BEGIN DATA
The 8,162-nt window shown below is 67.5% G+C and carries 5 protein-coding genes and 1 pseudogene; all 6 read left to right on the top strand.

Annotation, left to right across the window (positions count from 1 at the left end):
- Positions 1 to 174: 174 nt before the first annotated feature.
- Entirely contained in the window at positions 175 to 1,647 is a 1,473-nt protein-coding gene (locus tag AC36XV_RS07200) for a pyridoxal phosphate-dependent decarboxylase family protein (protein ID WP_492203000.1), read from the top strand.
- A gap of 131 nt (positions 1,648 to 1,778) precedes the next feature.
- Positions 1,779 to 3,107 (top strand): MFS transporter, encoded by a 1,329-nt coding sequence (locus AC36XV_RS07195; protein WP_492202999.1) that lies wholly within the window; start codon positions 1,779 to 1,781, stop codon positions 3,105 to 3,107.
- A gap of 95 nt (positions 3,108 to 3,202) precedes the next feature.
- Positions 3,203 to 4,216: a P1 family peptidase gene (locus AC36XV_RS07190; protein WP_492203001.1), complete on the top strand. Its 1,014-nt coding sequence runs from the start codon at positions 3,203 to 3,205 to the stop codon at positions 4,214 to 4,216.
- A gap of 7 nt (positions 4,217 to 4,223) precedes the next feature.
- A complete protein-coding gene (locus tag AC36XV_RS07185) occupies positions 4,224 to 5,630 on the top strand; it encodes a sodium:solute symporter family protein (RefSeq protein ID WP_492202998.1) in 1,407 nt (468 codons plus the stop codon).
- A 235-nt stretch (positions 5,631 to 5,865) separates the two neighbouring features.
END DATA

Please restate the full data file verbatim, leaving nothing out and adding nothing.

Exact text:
The 8,162-nt window shown below is 67.5% G+C and carries 5 protein-coding genes and 1 pseudogene; all 6 read left to right on the top strand.

Annotation, left to right across the window (positions count from 1 at the left end):
- Positions 1 to 174: 174 nt before the first annotated feature.
- Entirely contained in the window at positions 175 to 1,647 is a 1,473-nt protein-coding gene (locus tag AC36XV_RS07200) for a pyridoxal phosphate-dependent decarboxylase family protein (protein ID WP_492203000.1), read from the top strand.
- A gap of 131 nt (positions 1,648 to 1,778) precedes the next feature.
- Positions 1,779 to 3,107 (top strand): MFS transporter, encoded by a 1,329-nt coding sequence (locus AC36XV_RS07195; protein WP_492202999.1) that lies wholly within the window; start codon positions 1,779 to 1,781, stop codon positions 3,105 to 3,107.
- A gap of 95 nt (positions 3,108 to 3,202) precedes the next feature.
- Positions 3,203 to 4,216: a P1 family peptidase gene (locus AC36XV_RS07190; protein WP_492203001.1), complete on the top strand. Its 1,014-nt coding sequence runs from the start codon at positions 3,203 to 3,205 to the stop codon at positions 4,214 to 4,216.
- A gap of 7 nt (positions 4,217 to 4,223) precedes the next feature.
- A complete protein-coding gene (locus tag AC36XV_RS07185) occupies positions 4,224 to 5,630 on the top strand; it encodes a sodium:solute symporter family protein (RefSeq protein ID WP_492202998.1) in 1,407 nt (468 codons plus the stop codon).
- A 235-nt stretch (positions 5,631 to 5,865) separates the two neighbouring features.